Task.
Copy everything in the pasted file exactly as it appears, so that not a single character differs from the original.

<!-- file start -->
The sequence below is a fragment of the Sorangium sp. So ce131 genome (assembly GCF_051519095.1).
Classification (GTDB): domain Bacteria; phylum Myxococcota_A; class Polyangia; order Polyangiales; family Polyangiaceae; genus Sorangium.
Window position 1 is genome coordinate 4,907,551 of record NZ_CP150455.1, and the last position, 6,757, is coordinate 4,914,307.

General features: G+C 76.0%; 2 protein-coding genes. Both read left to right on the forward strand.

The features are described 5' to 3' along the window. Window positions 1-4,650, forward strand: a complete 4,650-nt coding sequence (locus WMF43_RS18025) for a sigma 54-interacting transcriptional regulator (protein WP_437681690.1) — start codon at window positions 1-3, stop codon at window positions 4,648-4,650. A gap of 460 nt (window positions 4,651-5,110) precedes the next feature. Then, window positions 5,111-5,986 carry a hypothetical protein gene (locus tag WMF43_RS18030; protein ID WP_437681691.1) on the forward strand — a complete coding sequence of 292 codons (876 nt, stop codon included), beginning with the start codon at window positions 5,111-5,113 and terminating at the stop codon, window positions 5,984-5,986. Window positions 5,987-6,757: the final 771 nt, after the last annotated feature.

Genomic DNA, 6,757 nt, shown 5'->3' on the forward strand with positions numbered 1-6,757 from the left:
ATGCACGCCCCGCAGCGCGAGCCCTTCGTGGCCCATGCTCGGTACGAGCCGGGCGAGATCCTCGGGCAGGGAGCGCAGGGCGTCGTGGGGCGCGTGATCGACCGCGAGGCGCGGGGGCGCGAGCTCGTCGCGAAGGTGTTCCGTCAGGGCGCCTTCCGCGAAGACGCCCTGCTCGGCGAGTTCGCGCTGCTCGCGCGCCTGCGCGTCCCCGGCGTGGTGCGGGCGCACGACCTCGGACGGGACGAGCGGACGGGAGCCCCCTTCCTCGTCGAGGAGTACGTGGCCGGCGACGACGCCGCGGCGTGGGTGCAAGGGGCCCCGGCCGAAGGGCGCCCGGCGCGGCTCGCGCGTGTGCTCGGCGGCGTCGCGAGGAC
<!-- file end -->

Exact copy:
The sequence below is a fragment of the Sorangium sp. So ce131 genome (assembly GCF_051519095.1).
Classification (GTDB): domain Bacteria; phylum Myxococcota_A; class Polyangia; order Polyangiales; family Polyangiaceae; genus Sorangium.
Window position 1 is genome coordinate 4,907,551 of record NZ_CP150455.1, and the last position, 6,757, is coordinate 4,914,307.

General features: G+C 76.0%; 2 protein-coding genes. Both read left to right on the forward strand.

The features are described 5' to 3' along the window. Window positions 1-4,650, forward strand: a complete 4,650-nt coding sequence (locus WMF43_RS18025) for a sigma 54-interacting transcriptional regulator (protein WP_437681690.1) — start codon at window positions 1-3, stop codon at window positions 4,648-4,650. A gap of 460 nt (window positions 4,651-5,110) precedes the next feature. Then, window positions 5,111-5,986 carry a hypothetical protein gene (locus tag WMF43_RS18030; protein ID WP_437681691.1) on the forward strand — a complete coding sequence of 292 codons (876 nt, stop codon included), beginning with the start codon at window positions 5,111-5,113 and terminating at the stop codon, window positions 5,984-5,986. Window positions 5,987-6,757: the final 771 nt, after the last annotated feature.

Genomic DNA, 6,757 nt, shown 5'->3' on the forward strand with positions numbered 1-6,757 from the left:
ATGCACGCCCCGCAGCGCGAGCCCTTCGTGGCCCATGCTCGGTACGAGCCGGGCGAGATCCTCGGGCAGGGAGCGCAGGGCGTCGTGGGGCGCGTGATCGACCGCGAGGCGCGGGGGCGCGAGCTCGTCGCGAAGGTGTTCCGTCAGGGCGCCTTCCGCGAAGACGCCCTGCTCGGCGAGTTCGCGCTGCTCGCGCGCCTGCGCGTCCCCGGCGTGGTGCGGGCGCACGACCTCGGACGGGACGAGCGGACGGGAGCCCCCTTCCTCGTCGAGGAGTACGTGGCCGGCGACGACGCCGCGGCGTGGGTGCAAGGGGCCCCGGCCGAAGGGCGCCCGGCGCGGCTCGCGCGTGTGCTCGGCGGCGTCGCGAGGAC